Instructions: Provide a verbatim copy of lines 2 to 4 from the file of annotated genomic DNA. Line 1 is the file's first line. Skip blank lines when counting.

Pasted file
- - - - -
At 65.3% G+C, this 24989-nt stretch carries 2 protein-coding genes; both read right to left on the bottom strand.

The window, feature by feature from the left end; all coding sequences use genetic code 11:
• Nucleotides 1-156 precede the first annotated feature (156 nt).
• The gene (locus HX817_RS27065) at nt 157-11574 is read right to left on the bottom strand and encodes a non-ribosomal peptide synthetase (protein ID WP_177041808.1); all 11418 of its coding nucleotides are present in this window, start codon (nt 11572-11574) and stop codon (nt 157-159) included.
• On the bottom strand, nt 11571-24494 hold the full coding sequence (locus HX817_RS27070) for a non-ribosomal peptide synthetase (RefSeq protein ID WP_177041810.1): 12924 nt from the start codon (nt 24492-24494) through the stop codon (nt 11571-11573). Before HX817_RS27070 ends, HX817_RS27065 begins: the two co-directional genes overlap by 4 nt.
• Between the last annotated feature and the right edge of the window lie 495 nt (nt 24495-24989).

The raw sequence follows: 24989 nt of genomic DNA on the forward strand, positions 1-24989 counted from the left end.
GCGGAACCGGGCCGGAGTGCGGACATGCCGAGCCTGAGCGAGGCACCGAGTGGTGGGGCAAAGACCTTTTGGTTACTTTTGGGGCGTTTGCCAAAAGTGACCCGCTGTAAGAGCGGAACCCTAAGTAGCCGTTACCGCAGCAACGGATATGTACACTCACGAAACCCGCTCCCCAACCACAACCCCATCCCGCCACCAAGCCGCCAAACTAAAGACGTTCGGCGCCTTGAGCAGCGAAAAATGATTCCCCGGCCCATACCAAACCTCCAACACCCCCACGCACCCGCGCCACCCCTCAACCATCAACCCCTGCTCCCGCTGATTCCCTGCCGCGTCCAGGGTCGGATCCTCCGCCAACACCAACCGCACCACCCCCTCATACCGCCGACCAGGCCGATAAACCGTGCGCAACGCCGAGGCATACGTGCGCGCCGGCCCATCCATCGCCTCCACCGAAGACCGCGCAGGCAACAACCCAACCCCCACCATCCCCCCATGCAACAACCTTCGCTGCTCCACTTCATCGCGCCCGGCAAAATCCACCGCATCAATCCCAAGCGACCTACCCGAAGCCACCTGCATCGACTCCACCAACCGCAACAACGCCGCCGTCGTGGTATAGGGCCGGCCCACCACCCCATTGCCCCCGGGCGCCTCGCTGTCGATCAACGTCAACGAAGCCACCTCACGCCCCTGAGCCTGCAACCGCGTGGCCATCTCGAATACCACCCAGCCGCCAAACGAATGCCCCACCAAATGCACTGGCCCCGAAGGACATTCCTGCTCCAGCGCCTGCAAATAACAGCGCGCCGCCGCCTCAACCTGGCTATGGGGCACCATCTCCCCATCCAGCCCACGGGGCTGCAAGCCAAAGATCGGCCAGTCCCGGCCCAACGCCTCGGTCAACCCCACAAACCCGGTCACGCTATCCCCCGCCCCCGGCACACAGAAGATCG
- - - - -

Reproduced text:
The window, feature by feature from the left end; all coding sequences use genetic code 11:
• Nucleotides 1-156 precede the first annotated feature (156 nt).
• The gene (locus HX817_RS27065) at nt 157-11574 is read right to left on the bottom strand and encodes a non-ribosomal peptide synthetase (protein ID WP_177041808.1); all 11418 of its coding nucleotides are present in this window, start codon (nt 11572-11574) and stop codon (nt 157-159) included.